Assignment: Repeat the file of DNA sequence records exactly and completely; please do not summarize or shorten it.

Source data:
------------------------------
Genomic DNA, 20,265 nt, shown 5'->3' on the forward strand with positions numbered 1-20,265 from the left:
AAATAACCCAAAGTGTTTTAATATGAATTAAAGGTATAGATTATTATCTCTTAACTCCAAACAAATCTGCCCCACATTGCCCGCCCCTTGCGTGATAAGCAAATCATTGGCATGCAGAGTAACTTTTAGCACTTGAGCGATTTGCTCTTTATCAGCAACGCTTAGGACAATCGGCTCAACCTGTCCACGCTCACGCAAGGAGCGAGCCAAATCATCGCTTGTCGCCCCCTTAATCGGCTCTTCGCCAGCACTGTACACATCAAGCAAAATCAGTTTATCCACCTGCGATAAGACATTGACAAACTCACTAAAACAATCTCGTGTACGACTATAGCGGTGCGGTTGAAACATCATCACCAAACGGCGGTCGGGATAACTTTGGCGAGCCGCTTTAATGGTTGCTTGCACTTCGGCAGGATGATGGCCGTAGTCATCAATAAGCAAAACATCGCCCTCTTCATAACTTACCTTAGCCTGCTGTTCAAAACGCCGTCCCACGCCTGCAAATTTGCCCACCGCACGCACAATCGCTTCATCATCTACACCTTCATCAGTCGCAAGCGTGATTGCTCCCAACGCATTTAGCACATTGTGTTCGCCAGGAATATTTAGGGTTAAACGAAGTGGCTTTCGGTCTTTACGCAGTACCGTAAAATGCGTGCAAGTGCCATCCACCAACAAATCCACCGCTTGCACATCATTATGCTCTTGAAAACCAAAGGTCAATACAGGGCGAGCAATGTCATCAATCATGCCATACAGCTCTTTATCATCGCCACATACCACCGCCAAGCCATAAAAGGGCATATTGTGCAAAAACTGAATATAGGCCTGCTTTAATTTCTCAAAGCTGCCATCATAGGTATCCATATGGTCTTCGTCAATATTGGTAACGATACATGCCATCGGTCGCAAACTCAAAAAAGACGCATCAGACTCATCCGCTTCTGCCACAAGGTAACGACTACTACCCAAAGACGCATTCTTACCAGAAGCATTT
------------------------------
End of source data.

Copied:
Genomic DNA, 20,265 nt, shown 5'->3' on the forward strand with positions numbered 1-20,265 from the left:
AAATAACCCAAAGTGTTTTAATATGAATTAAAGGTATAGATTATTATCTCTTAACTCCAAACAAATCTGCCCCACATTGCCCGCCCCTTGCGTGATAAGCAAATCATTGGCATGCAGAGTAACTTTTAGCACTTGAGCGATTTGCTCTTTATCAGCAACGCTTAGGACAATCGGCTCAACCTGTCCACGCTCACGCAAGGAGCGAGCCAAATCATCGCTTGTCGCCCCCTTAATCGGCTCTTCGCCAGCACTGTACACATCAAGCAAAATCAGTTTATCCACCTGCGATAAGACATTGACAAACTCACTAAAACAATCTCGTGTACGACTATAGCGGTGCGGTTGAAACATCATCACCAAACGGCGGTCGGGATAACTTTGGCGAGCCGCTTTAATGGTTGCTTGCACTTCGGCAGGATGATGGCCGTAGTCATCAATAAGCAAAACATCGCCCTCTTCATAACTTACCTTAGCCTGCTGTTCAAAACGCCGTCCCACGCCTGCAAATTTGCCCACCGCACGCACAATCGCTTCATCATCTACACCTTCATCAGTCGCAAGCGTGATTGCTCCCAACGCATTTAGCACATTGTGTTCGCCAGGAATATTTAGGGTTAAACGAAGTGGCTTTCGGTCTTTACGCAGTACCGTAAAATGCGTGCAAGTGCCATCCACCAACAAATCCACCGCTTGCACATCATTATGCTCTTGAAAACCAAAGGTCAATACAGGGCGAGCAATGTCATCAATCATGCCATACAGCTCTTTATCATCGCCACATACCACCGCCAAGCCATAAAAGGGCATATTGTGCAAAAACTGAATATAGGCCTGCTTTAATTTCTCAAAGCTGCCATCATAGGTATCCATATGGTCTTCGTCAATATTGGTAACGATACATGCCATCGGTCGCAAACTCAAAAAAGACGCATCAGACTCATCCGCTTCTGCCACAAGGTAACGACTACTACCCAAAGACGCATTCTTACCAGAAGCATTT